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The Ragpicker

‘The Ragpicker’, my translation of ‘La Chiffonnière’ by Théodore de Banville, has just been published today in The AALITRA Review, a peer-reviewed online journal published by The Australian Association for Literary Translation. I found it in a collection by Banville, Contes féeriques (Faeric Tales). The first time I read ‘La Chiffonnière’ (for I read it a hundred times during the translation process…) I loved it and could imagine the whole set of events playing out. The main character, a poet, is offered a magical opportunity to have any wish granted as long as it’s for himself alone. Read it in English and find out how he responds!

I learn a lot by translating old French texts, and from this work I learnt about ragpickers. They were men and women (in this case, a woman) whose employment was picking up rags and rubbish off the city streets (in this case, Paris) and selling them to be recycled, for example to be turned into paper and cardboard. They were the 19th-century refuse collectors who kept the streets reasonably clean, but they were also on the lowest rung of the working class and were often despised.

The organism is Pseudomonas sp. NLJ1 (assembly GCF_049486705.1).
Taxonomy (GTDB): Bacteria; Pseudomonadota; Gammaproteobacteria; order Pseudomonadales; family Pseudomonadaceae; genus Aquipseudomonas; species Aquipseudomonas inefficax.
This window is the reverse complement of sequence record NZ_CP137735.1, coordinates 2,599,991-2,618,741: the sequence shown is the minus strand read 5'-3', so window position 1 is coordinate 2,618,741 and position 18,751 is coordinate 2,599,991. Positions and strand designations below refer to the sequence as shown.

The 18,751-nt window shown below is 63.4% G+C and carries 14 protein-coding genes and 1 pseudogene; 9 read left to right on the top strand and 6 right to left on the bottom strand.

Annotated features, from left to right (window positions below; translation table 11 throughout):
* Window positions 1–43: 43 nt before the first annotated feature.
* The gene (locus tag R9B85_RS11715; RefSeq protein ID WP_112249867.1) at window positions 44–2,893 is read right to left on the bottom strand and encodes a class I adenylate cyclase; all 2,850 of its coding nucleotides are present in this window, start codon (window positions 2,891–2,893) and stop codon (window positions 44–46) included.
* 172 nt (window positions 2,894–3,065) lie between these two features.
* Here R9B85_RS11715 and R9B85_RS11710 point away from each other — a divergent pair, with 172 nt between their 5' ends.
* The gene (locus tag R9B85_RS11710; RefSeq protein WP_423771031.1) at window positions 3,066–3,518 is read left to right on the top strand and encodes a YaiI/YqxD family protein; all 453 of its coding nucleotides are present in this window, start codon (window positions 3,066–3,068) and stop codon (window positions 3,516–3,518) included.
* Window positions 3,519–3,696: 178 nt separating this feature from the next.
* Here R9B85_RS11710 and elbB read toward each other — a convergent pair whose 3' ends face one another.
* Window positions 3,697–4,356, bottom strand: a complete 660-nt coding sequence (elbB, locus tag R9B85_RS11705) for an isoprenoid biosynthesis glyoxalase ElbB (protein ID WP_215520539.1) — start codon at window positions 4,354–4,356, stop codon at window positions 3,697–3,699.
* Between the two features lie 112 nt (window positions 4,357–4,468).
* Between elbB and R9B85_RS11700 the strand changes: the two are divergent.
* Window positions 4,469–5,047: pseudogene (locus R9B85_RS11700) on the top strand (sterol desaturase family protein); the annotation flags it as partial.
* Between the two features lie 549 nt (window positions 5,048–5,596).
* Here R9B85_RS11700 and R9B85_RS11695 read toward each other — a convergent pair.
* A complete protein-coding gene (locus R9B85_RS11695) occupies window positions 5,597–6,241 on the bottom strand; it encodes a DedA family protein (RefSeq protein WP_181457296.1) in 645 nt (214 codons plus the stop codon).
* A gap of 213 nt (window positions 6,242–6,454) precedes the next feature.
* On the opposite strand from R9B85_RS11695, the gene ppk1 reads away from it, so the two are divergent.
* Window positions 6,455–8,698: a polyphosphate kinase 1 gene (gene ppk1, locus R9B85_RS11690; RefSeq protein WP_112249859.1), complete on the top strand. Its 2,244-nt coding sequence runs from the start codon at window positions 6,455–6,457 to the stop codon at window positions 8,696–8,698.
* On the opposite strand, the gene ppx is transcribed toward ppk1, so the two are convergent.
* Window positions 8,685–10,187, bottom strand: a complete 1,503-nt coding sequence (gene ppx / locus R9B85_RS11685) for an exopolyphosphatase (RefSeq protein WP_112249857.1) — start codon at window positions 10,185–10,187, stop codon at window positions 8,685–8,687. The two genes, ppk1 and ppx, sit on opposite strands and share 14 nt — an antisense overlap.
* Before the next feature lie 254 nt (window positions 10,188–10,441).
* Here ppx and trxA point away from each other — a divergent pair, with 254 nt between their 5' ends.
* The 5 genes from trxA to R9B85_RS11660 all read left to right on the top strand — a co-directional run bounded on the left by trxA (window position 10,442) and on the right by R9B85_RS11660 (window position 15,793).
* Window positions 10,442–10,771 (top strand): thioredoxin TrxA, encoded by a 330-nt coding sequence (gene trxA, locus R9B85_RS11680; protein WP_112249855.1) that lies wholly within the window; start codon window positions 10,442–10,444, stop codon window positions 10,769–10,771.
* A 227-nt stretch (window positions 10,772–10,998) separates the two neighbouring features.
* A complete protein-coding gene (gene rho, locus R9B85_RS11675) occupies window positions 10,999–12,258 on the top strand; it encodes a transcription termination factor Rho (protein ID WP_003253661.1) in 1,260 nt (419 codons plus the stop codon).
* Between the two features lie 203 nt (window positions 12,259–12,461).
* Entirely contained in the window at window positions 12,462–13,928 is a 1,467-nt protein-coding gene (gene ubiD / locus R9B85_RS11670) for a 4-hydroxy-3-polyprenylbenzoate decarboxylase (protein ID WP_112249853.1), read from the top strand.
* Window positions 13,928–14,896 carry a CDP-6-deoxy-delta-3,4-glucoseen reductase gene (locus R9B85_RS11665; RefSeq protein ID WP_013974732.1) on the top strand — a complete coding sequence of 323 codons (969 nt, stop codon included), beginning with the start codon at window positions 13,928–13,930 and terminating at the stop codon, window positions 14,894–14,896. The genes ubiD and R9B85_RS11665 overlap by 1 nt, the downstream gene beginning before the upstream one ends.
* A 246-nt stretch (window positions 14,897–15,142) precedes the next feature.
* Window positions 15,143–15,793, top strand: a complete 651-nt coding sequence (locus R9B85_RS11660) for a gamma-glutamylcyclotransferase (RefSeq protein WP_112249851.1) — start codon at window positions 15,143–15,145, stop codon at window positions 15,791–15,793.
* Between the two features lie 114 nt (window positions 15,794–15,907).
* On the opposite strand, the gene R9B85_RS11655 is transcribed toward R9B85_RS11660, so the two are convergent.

The city’s employment of ragpickers was one way of collecting and dealing with its rubbish, a challenge we still face today. The only difference between the ragpickers and today’s refuse collectors is their visibility. While we rarely see the drivers of our rubbish trucks, the old ragpickers were well-known in the city, were easily recognisable and were sometimes targeted by bullies.

So, what would a poet do if he saw a ragpicker being bullied? He would imagine her transforming, in his arms, into something beautiful…

La Chiffonnière. After Nicolas Toussaint Charlet. British Museum


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